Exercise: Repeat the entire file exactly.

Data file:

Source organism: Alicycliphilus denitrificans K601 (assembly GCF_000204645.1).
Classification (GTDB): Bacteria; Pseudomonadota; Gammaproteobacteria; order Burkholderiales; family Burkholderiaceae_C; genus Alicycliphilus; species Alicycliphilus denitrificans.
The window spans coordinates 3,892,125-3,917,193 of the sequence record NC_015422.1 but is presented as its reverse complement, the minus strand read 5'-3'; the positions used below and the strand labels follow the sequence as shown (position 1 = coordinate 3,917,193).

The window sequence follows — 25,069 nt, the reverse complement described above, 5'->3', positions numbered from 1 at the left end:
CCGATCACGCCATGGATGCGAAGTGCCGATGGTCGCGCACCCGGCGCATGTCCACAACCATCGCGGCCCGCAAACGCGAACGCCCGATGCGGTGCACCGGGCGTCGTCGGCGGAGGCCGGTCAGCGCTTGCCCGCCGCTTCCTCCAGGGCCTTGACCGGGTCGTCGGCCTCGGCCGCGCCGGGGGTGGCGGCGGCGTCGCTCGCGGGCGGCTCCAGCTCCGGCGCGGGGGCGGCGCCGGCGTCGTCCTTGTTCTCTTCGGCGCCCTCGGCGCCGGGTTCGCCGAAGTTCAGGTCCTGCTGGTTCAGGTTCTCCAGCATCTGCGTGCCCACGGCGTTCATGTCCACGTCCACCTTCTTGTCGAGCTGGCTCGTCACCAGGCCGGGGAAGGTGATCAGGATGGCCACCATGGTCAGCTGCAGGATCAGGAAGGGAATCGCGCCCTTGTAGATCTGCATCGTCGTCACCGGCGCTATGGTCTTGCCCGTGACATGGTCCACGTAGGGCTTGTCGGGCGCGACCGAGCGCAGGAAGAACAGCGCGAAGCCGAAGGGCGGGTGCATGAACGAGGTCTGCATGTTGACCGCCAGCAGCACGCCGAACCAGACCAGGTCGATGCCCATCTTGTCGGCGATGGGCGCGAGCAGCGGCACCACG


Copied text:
Source organism: Alicycliphilus denitrificans K601 (assembly GCF_000204645.1).
Classification (GTDB): Bacteria; Pseudomonadota; Gammaproteobacteria; order Burkholderiales; family Burkholderiaceae_C; genus Alicycliphilus; species Alicycliphilus denitrificans.
The window spans coordinates 3,892,125-3,917,193 of the sequence record NC_015422.1 but is presented as its reverse complement, the minus strand read 5'-3'; the positions used below and the strand labels follow the sequence as shown (position 1 = coordinate 3,917,193).

The window sequence follows — 25,069 nt, the reverse complement described above, 5'->3', positions numbered from 1 at the left end:
CCGATCACGCCATGGATGCGAAGTGCCGATGGTCGCGCACCCGGCGCATGTCCACAACCATCGCGGCCCGCAAACGCGAACGCCCGATGCGGTGCACCGGGCGTCGTCGGCGGAGGCCGGTCAGCGCTTGCCCGCCGCTTCCTCCAGGGCCTTGACCGGGTCGTCGGCCTCGGCCGCGCCGGGGGTGGCGGCGGCGTCGCTCGCGGGCGGCTCCAGCTCCGGCGCGGGGGCGGCGCCGGCGTCGTCCTTGTTCTCTTCGGCGCCCTCGGCGCCGGGTTCGCCGAAGTTCAGGTCCTGCTGGTTCAGGTTCTCCAGCATCTGCGTGCCCACGGCGTTCATGTCCACGTCCACCTTCTTGTCGAGCTGGCTCGTCACCAGGCCGGGGAAGGTGATCAGGATGGCCACCATGGTCAGCTGCAGGATCAGGAAGGGAATCGCGCCCTTGTAGATCTGCATCGTCGTCACCGGCGCTATGGTCTTGCCCGTGACATGGTCCACGTAGGGCTTGTCGGGCGCGACCGAGCGCAGGAAGAACAGCGCGAAGCCGAAGGGCGGGTGCATGAACGAGGTCTGCATGTTGACCGCCAGCAGCACGCCGAACCAGACCAGGTCGATGCCCATCTTGTCGGCGATGGGCGCGAGCAGCGGCACCACG